Language and Dialogue in Persistently Developing Social Media

#resist was a relatively new concept to me prior to this past weekend. In fact, until recently I had not become well versed in many aspects of social media prior to recent years and involvement in organizational and career social media and public relations. The tag became known to me through multiple friends of friends over Facebook, so in light of interest on social media campaigns I decided to see what narrative Twitter maintained for this specific social media campaign and its following.

Like a great deal of politically or morally charged social media campaigns, this particular hashtag is readily identifiable in terms of the unified nature of the content and opinions which follow the movement. Through broad skimming of the hashtag’s search results on Twitter, a general audience could interpret a left-leaning campaign from the particularly negative connotations and general resistance of notable right-wing figures and their respective actions. One particularly poignant example is that of a Democratic Coalition post which follows a story of Kavanaugh who has become a markedly divisive topic in the public eye recently (1). This post, while adorned with the #resist tag, it was also associated with a #stopKavanaugh tag as well.

While the aforementioned post could be more viewed as more informational (though left leaning) in nature. However, a significant portion of the posts are relatively confrontational in nature. Two posts which caught my eye were right together, making their messages all the more impactful. The messages of the profiles “Jeremy the Coose” (2) and “Lock Up MORON trump” (3) both voiced opinions of resistance, properly honoring the hashtag moniker, with the latter’s name being much more evidently left leaning at first glance. Though dissenting opinion is expected in such a politically charged context, there is a degree of silence imbued through the use of predominantly negative dialogue.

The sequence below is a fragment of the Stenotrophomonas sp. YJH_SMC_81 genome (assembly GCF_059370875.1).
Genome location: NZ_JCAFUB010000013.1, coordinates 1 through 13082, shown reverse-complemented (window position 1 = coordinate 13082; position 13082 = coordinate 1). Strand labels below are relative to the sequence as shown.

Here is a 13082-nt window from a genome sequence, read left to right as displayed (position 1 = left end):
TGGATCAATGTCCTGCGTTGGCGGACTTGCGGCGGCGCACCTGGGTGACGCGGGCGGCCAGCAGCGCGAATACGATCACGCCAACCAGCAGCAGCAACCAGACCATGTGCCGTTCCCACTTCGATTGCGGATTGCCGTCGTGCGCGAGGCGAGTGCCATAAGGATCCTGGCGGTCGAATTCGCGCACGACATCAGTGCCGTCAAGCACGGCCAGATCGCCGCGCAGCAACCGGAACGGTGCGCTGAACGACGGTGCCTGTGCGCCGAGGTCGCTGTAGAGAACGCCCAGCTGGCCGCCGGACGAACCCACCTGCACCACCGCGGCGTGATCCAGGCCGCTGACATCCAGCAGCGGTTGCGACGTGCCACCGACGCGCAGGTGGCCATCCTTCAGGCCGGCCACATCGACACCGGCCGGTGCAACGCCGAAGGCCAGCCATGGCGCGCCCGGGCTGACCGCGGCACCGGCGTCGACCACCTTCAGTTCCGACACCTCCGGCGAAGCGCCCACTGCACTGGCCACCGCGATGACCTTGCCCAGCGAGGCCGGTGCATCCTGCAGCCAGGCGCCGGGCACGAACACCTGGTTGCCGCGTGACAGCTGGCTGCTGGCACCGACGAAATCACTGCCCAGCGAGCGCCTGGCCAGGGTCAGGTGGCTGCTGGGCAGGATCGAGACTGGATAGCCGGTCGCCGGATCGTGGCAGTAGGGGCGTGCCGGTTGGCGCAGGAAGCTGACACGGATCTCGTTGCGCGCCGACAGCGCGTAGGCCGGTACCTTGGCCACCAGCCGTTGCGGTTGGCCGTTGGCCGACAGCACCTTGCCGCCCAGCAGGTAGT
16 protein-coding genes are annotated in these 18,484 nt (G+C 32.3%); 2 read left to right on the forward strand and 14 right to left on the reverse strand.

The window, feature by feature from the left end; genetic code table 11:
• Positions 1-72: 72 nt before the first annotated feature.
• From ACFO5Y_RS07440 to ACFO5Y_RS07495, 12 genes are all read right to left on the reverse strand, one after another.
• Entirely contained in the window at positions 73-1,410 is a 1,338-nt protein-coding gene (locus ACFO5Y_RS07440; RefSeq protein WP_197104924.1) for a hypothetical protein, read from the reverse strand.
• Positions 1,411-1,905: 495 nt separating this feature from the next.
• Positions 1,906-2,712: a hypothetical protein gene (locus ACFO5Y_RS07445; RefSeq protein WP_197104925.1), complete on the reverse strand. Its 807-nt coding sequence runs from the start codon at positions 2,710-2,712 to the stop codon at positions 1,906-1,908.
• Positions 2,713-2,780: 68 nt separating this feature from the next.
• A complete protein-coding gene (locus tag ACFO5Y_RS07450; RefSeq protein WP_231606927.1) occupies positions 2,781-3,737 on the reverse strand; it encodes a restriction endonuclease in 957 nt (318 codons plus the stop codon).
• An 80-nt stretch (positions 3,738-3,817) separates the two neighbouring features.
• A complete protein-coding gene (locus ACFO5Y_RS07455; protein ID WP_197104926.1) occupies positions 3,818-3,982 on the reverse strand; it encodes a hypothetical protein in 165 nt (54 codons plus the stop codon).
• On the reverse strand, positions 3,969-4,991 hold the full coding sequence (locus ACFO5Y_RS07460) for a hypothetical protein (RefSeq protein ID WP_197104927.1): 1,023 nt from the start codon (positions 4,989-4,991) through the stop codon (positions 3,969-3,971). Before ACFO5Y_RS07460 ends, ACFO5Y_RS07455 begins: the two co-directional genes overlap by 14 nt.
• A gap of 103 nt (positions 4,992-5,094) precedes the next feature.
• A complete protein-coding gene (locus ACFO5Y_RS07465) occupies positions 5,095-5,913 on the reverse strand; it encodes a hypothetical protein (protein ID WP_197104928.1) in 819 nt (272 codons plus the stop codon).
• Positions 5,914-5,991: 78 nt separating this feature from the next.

Negative messages have the potential to end in all outside opinions to feel ostracized and shut off from the campaign, ultimately not allowing any form of debate or dialogue which facilitates possible change through political collaboration. Though the #resist movement by no means should be defined by the extreme voices of those that choose to use its tag, the extreme voices of any social media campaign only emphasize the importance of how the tone we deliver opinions through affect the incentive of any kind of democratic debate.

1) Democratic Coalition, Twitter Post, 12 September 2018, 5:24 p.m.,
2) Jeremy the Coose, Twitter Post. 12 September 2018, 8:33 a.m.,
3) Lock Up MORON trump, Twitter Post. 12 September 2018, 7:40 p.m.,

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